New FCC Rules May Impact Linux-Based Devices

New U.S. regulations could change how vendors of devices with software-defined radios use open-source software. The new rules could impact manufacturers of mobile phones, Wi-Fi cards and other devices that use SDR technologies.

New U.S. regulations went into effect July 6 that could change how vendors of devices with software-defined radios use open-source software. The new rules could impact manufacturers of mobile phones, Wi-Fi cards and other devices that use SDR technologies.

SDR technologies are commonly used in todays mobile phones and Wi-Fi equipment. The U.S. Federal Communications Commissions new regulations are apparently aimed at ensuring that users of such equipment cannot access source code needed to reprogram it—for example, to output more power, or operate on inappropriate frequencies, either of which could conceivably endanger public safety.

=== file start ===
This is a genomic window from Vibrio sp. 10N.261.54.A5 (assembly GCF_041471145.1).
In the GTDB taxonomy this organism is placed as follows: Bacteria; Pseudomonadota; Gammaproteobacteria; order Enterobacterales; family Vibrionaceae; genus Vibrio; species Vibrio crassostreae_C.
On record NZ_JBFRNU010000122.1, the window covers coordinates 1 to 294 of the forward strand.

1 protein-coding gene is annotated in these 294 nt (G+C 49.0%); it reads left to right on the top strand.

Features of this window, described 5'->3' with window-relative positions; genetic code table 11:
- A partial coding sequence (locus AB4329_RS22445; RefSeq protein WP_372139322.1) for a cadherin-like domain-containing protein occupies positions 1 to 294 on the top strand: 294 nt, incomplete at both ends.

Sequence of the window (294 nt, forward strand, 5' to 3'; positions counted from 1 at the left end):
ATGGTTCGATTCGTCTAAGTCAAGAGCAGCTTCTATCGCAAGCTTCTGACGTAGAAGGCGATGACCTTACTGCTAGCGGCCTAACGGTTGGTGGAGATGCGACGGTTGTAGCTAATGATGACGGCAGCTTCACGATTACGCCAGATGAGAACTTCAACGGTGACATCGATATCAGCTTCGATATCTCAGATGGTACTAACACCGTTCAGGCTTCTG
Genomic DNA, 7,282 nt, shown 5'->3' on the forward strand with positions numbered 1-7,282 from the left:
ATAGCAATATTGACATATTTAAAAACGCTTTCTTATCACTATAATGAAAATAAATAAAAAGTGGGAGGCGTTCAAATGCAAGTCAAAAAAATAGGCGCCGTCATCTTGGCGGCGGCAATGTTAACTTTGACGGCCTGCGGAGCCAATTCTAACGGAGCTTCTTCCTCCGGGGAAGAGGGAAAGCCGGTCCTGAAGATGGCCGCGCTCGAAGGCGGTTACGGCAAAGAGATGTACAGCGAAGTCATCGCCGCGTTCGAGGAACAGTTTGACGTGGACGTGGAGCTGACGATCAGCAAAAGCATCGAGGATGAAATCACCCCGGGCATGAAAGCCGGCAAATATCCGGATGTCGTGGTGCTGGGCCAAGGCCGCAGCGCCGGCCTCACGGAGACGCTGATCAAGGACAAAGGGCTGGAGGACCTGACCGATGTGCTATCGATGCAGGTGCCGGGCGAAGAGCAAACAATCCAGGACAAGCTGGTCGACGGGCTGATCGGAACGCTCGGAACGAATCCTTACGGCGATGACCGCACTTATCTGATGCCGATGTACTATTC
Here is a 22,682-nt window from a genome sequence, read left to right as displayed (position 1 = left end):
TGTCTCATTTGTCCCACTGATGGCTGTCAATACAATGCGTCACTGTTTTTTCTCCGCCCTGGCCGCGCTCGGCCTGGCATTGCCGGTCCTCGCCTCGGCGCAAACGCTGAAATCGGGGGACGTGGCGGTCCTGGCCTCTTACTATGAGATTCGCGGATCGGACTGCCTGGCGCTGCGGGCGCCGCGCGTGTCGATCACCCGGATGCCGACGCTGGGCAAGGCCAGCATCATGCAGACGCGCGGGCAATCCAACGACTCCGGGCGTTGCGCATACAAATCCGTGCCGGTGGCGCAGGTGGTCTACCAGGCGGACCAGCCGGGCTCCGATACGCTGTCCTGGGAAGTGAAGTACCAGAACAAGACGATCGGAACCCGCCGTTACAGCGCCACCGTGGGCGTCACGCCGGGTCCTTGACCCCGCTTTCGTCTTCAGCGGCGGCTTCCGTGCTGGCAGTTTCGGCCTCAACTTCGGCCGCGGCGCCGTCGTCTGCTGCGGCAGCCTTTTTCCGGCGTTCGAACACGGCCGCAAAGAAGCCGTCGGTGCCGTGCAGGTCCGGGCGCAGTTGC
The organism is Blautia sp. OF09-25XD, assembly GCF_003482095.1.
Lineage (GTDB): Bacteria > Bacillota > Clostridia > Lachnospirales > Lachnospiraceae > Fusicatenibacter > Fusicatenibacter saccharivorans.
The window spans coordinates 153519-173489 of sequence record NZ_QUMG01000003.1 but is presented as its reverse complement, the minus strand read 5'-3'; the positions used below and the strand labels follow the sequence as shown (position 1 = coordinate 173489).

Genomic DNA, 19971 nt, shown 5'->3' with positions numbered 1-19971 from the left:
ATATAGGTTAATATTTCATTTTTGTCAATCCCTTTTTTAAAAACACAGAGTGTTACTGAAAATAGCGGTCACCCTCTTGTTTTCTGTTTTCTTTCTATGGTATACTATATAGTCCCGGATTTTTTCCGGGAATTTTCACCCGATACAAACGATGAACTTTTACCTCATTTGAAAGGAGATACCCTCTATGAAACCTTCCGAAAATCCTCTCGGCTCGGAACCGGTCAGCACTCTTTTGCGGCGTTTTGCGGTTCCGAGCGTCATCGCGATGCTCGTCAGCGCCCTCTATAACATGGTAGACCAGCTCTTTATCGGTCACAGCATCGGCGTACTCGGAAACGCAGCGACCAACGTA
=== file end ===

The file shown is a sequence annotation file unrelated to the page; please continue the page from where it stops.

A summary document published by the FCC suggests that the new regulations were actually proposed by Cisco, a vendor of wireless cards and other networking equipment. The summary document suggests that because of the new rules, SDR device vendors who use open-source software in certain capacities could face challenges getting FCC approval.

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